The Hobbit has has an interesting road to theatres, fraught with obstacles that, at times, appeared seemingly insurmontable. Now, we are only a few weeks away from the release of the first film in the Hobbit trilogy, and things are looking (mostly) peachy, but though the road might go ever on, Ian McKellan recently reminded fans that it can often be a bumpy ride. On his blog, the actor recently revealed some of his early doubts about returning to the world of Middle Earth and donning the grey wizard’s iconic hat:
Now I’ve returned to Gandalf, I can’t quite believe that there was ever any doubt in my mind – but there was! There always is, with any job offer.
In making up my mind, I usually write down the pros and the cons and see which list is the longer or weightier. Thus:
PRO: Working with Peter Jackson is always stimulating and fun: we make each other laugh and he doesn’t let me get away with anything too theatrical on film. I admire his world-class colleagues like Andrew Lesnie (cinematographer), John Howe and Alan Lee (designers of Middle-earth) and so many more who returned for The Hobbit. The Lord of the Rings trilogy has become a cinematic classic and the same could well be true of The Hobbit. I enjoy living in New Zealand and exploring the amazingly beautiful countryside.
CON: A two-year commitment to The Hobbit would keep me from other work and keep me away from home and friends in London. I like new challenges and I’ve already played Gandalf the Grey.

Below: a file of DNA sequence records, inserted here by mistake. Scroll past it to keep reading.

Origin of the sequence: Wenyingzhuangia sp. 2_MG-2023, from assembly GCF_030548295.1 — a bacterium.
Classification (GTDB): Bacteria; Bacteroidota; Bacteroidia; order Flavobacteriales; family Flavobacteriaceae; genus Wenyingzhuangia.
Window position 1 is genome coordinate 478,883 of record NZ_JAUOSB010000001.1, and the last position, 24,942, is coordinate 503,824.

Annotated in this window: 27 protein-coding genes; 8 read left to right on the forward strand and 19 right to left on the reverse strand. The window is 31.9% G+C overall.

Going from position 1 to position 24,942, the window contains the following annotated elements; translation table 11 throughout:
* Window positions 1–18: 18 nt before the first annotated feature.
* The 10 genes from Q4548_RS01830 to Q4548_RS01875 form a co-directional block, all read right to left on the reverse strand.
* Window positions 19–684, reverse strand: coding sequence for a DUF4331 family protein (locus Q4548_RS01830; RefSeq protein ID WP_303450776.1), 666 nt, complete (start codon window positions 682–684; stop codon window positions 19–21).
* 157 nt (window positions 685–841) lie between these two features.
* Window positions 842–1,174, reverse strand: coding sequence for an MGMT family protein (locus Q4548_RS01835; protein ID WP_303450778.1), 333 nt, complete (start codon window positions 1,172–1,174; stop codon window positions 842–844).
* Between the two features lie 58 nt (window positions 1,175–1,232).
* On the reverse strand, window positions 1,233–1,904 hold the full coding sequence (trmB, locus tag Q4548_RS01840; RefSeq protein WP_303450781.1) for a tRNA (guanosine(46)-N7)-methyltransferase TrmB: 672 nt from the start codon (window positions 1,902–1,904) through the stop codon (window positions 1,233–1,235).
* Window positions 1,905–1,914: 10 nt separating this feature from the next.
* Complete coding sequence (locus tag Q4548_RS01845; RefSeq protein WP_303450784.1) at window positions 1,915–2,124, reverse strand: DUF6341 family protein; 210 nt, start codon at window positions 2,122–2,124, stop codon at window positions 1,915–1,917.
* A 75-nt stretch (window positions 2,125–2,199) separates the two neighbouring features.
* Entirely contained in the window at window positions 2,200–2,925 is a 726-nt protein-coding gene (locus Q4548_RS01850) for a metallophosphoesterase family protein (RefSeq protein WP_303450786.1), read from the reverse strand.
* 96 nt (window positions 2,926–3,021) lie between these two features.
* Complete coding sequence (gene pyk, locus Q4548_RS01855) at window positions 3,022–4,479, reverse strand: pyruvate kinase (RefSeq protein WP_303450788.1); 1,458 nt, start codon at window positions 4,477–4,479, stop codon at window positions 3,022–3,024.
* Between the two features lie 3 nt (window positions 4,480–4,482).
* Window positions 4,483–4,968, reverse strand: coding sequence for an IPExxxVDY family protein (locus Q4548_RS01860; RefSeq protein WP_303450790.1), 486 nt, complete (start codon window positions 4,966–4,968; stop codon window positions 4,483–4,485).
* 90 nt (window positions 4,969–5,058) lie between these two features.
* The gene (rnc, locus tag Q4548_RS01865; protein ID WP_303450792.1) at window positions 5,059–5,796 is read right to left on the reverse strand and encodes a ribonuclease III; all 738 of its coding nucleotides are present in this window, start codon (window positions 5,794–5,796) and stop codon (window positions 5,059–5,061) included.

When Peter first told me he had committed to The Hobbit, I immediately cleared my diary and stood by for the call. It was a long time coming, because Peter withdrew from the project and was replaced by Guillermo del Toro. Guillermo and I got on well, with a couple of meetings discussing his approach. Then he too withdrew. So it was back with Peter and then more delays, through illness and disagreements with the New Zealand actors’ union. I began to think The Hobbit was jinxed – another reason con.
What clinched it and made up my mind was the advice of a wise friend: “Ian, all those fans of the LOTR aren’t going to understand or care about your doubts. They just want to see you back as Gandalf.” And then I realised what I’d known all along, that I couldn’t bear to think of another actor donning the pointy hat and grey robes.
And that was that. Thank goodness!
Thank goodness, indeed. In the decade since their first release, the film version have become as integral to the mythos of Lord of the Rings and Tolkien’s world as the books themselves, at least to this blogger. To love the face of one of the film’s most iconic and powerful performances would be a tragedy. Good to have you back on board, Ian.